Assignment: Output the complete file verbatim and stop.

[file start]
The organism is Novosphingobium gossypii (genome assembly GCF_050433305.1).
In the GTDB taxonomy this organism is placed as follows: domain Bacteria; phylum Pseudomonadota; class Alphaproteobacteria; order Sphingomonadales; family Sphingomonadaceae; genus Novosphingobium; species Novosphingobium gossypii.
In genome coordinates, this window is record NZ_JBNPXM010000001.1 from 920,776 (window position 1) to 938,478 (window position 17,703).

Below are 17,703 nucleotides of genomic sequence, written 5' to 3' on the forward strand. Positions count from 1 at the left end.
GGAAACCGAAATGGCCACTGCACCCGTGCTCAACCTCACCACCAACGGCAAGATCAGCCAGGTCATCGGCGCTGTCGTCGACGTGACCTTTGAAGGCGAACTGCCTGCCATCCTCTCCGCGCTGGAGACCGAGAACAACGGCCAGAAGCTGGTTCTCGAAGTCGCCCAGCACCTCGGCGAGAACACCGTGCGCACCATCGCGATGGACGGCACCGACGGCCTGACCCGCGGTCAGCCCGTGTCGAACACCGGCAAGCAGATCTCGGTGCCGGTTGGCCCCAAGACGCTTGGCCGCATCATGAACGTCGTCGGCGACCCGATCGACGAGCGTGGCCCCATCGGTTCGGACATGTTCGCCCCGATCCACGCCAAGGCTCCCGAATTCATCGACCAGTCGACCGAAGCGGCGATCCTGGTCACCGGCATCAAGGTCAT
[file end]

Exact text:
The organism is Novosphingobium gossypii (genome assembly GCF_050433305.1).
In the GTDB taxonomy this organism is placed as follows: domain Bacteria; phylum Pseudomonadota; class Alphaproteobacteria; order Sphingomonadales; family Sphingomonadaceae; genus Novosphingobium; species Novosphingobium gossypii.
In genome coordinates, this window is record NZ_JBNPXM010000001.1 from 920,776 (window position 1) to 938,478 (window position 17,703).

Below are 17,703 nucleotides of genomic sequence, written 5' to 3' on the forward strand. Positions count from 1 at the left end.
GGAAACCGAAATGGCCACTGCACCCGTGCTCAACCTCACCACCAACGGCAAGATCAGCCAGGTCATCGGCGCTGTCGTCGACGTGACCTTTGAAGGCGAACTGCCTGCCATCCTCTCCGCGCTGGAGACCGAGAACAACGGCCAGAAGCTGGTTCTCGAAGTCGCCCAGCACCTCGGCGAGAACACCGTGCGCACCATCGCGATGGACGGCACCGACGGCCTGACCCGCGGTCAGCCCGTGTCGAACACCGGCAAGCAGATCTCGGTGCCGGTTGGCCCCAAGACGCTTGGCCGCATCATGAACGTCGTCGGCGACCCGATCGACGAGCGTGGCCCCATCGGTTCGGACATGTTCGCCCCGATCCACGCCAAGGCTCCCGAATTCATCGACCAGTCGACCGAAGCGGCGATCCTGGTCACCGGCATCAAGGTCAT